Ever wondered how some City Councilmembers seem to have the most arcane information at the tips of their fingers, and are capable of producing it at the most opportune time? While you, the concerned resident, don't seem to ever have any of that kind of data available to you? Try as you might to find anything of value in our useless local newspapers?
It really isn't a secret. A few days before each meeting Sierra Madre City Councilmembers are supplied with a book of information called an "agenda packet." And in this book you will find just about everything that a full time staff of handsomely remunerated professional city employees can supply on each and every topic to be discussed. City Councilmembers are basically scripted by those seeking their guidance, while you, the conscientious resident, is stuck with little more than the Looney Views News for your research.
If information is power, then the City Council is driving a fully loaded battle tank while you have been equipped with only a plastic trash can lid. The odds are not good.
As any regular attendees to Sierra Madre's City Council meetings can tell you, certain elected officials are not above using that advantage as a prop to confirm their authority. Sometimes to the point of even rubbing folk's noses in it.
But today, dear readers, that all changes. Because, through the natural inquisitiveness of The Tattler, we have obtained a copy of tomorrow evening's "City Council Special Meeting" packet on the water rate hike. I am posting the Agenda Report for your edification. Because knowledge really is power, and here at the Sierra Madre Tattler we like to even things up when we can.
Oh, and I am certain Terry Miller will appreciate the part about water bond debt.
First, here is what little information on this meeting was made available to residents via the City of Sierra Madre website:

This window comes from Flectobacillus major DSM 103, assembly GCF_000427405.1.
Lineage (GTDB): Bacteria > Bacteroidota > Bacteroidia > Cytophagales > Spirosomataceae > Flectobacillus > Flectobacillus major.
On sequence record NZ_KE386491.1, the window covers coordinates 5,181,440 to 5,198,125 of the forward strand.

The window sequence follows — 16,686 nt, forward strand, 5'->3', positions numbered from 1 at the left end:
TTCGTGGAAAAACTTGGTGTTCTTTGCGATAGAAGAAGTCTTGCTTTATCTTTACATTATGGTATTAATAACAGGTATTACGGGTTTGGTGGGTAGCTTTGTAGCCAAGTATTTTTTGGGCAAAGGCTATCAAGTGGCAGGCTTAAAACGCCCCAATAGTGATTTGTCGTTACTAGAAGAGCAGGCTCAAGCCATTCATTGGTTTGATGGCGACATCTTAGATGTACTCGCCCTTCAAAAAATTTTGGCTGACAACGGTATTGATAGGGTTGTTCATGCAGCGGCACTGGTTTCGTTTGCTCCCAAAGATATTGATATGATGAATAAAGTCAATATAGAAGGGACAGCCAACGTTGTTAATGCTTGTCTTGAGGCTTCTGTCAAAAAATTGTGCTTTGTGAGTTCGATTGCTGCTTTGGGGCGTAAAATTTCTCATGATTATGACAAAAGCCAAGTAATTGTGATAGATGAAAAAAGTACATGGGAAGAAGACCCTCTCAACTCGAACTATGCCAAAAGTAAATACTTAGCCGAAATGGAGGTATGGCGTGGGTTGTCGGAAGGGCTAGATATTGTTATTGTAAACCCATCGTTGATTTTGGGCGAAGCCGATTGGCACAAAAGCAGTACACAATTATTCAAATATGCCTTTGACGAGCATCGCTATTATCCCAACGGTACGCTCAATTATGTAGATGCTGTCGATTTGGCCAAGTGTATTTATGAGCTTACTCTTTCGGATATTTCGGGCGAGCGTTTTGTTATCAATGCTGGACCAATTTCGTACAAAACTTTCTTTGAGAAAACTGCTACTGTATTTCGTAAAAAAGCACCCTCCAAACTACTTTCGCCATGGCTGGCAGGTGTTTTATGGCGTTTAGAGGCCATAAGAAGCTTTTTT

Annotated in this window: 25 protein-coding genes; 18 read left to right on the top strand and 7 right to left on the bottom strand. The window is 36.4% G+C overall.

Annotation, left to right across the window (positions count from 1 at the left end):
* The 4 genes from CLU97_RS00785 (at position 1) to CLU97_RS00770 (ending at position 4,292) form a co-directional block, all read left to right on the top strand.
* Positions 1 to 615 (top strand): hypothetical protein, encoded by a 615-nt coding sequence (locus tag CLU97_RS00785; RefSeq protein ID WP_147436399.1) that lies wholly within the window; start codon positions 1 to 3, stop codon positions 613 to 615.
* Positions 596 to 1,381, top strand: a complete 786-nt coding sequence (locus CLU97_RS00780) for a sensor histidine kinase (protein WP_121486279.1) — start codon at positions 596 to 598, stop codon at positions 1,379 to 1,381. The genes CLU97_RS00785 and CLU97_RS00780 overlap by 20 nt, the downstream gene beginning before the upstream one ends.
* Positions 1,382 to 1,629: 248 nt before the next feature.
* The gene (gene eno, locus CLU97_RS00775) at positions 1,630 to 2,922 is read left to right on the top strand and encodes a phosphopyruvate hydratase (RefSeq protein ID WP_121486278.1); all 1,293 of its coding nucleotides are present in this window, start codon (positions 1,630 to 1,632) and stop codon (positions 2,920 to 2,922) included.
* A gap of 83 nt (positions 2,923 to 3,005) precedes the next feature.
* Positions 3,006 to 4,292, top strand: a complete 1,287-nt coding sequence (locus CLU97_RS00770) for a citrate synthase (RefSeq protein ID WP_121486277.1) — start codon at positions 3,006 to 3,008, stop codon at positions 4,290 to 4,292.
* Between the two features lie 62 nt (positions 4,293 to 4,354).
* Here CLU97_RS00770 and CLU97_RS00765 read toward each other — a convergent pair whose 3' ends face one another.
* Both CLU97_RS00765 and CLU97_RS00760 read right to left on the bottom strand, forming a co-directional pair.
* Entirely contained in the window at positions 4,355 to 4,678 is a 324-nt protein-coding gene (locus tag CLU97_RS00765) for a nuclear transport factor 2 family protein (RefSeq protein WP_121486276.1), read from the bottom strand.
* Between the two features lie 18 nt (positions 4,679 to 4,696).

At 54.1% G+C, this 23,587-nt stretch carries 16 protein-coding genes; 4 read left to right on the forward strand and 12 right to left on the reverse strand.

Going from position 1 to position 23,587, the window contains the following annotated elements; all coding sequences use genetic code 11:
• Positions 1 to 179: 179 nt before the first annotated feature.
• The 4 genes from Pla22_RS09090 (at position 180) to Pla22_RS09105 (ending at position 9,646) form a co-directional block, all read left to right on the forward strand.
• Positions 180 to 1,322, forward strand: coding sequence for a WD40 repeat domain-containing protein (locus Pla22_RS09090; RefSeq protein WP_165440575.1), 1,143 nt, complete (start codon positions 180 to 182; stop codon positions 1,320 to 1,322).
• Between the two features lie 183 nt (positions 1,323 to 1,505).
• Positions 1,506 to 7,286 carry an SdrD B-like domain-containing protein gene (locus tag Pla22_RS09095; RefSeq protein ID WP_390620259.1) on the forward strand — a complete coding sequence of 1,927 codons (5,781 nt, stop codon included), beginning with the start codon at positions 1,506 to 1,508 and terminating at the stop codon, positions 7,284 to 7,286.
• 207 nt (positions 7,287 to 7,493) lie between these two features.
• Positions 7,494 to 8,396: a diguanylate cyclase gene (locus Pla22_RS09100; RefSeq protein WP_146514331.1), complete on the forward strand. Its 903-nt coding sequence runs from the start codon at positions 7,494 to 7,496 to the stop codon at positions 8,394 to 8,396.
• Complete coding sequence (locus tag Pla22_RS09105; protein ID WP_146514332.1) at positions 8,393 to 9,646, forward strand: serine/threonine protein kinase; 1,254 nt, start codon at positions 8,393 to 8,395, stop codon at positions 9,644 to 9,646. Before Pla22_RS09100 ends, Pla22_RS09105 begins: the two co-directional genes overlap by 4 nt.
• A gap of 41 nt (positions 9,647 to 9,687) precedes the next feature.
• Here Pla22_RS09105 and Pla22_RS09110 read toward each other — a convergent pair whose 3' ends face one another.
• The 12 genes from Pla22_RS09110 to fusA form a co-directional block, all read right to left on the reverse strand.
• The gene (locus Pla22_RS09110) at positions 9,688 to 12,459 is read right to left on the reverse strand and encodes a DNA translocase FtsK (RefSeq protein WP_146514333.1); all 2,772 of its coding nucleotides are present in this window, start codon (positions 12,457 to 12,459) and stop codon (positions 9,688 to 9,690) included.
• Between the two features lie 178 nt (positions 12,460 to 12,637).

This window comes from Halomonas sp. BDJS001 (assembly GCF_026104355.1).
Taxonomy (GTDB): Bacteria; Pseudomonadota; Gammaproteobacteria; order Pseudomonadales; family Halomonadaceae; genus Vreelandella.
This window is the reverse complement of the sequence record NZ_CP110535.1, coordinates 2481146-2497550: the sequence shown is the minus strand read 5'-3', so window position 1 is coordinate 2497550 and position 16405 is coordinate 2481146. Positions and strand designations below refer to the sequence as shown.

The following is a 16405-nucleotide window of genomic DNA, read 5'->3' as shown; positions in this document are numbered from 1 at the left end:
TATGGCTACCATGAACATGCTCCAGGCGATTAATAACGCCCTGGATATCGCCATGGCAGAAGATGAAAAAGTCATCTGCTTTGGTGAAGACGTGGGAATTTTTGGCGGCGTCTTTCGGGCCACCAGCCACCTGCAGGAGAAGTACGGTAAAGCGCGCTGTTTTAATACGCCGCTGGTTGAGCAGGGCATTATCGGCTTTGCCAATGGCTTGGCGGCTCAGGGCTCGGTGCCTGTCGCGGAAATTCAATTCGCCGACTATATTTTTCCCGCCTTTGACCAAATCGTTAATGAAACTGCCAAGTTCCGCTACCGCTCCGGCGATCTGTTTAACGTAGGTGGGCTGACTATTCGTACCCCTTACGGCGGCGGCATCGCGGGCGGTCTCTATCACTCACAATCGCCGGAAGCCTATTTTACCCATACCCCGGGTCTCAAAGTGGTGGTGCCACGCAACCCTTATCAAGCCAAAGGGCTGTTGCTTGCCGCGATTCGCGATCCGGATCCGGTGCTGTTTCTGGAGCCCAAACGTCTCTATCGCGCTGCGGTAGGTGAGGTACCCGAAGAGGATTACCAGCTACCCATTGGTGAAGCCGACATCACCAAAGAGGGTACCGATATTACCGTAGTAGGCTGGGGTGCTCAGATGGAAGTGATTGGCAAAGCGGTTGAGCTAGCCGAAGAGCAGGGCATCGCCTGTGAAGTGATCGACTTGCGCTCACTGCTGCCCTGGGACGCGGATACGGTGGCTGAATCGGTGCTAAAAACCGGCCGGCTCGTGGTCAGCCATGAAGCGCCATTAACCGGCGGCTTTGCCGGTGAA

1. Discussion Regarding Sierra Madre Water Utility Operations And Water Rate Increase: Recommendation that the City Council provide staff with direction.
That is it for you. Not much in the way of clues. But the City Council Agenda Report, which is available to elected officials, along with the City Manager, Director of Administrative Services and the Director of Public Works, has a lot more information. You could have picked up a copy at City Hall if you had known about it. But did you know that? Not too sure very many do. Why it wasn't posted on the City of Sierra Madre website where most people get their information is a mystery.
Perhaps it was another case of "the legally required least notification possible?"
Here is most of that report. A couple less relevant sections have been excised for the sake of the typist's sanity.
Since May 2010, the City Council has received a number of reports, reviewed detailed analyses, and initiated a public information program to familiarize Sierra Madre water customers with the operations and financial condition of the City's water department and to obtain input and feedback from the community.
This staff report does not go into the details presented in previous staff reports; instead copies of the water related staff reports have been included as attachments. However, staff is prepared to present any information included in the previous staff reports, should the Council desire.
At the July 27th meeting, the City Council approved a two month long education and public outreach program aimed at:
a) Providing information to the Sierra Madre Community on the City's water utility
b) Responding to questions about the water utility operations, including, but not limited to questions about debt, operational expenditures, Prop 218, etc.
c) Explaining the reasons the City initiated a water rate increase process
d) Engaging the community in a dialog about the City's water utility, water rate increases and the city's future
Staff was directed to return at the end of the two month outreach period. This staff report provides a summary of the input received from five outreach events.
As directed by the Council, tonight's special meeting was intended to provide an additional opportunity to receive input, answer questions, and begin discussion of possible next steps.
There were five outreach events held. The events were:
a) August 14th Walk & Talk
b) August 17th Community Water Forum (was also broadcast on SMTV3)
c) September 1st Community Water Forum
d) September 13th Community Water Forum
e) September 29th Walk & Talk
In addition, the following outreach tools were used:
a) Water Fact Sheet inserted in water bills
b) Two postcards mailed to all postal customers (a postcard notifying the public of the outreach events, and a postcard notifying the public of tonight's special water meeting.)
c) Information on the City's website
d) E-mails to subscribers of City's e-mail notification system
e) Surveys were available at all outreach events
f) PSA on SMTV3
g) Staff presentations to community organizations, such as Kiwanis, Senior Lunch program, and Coordinating Committee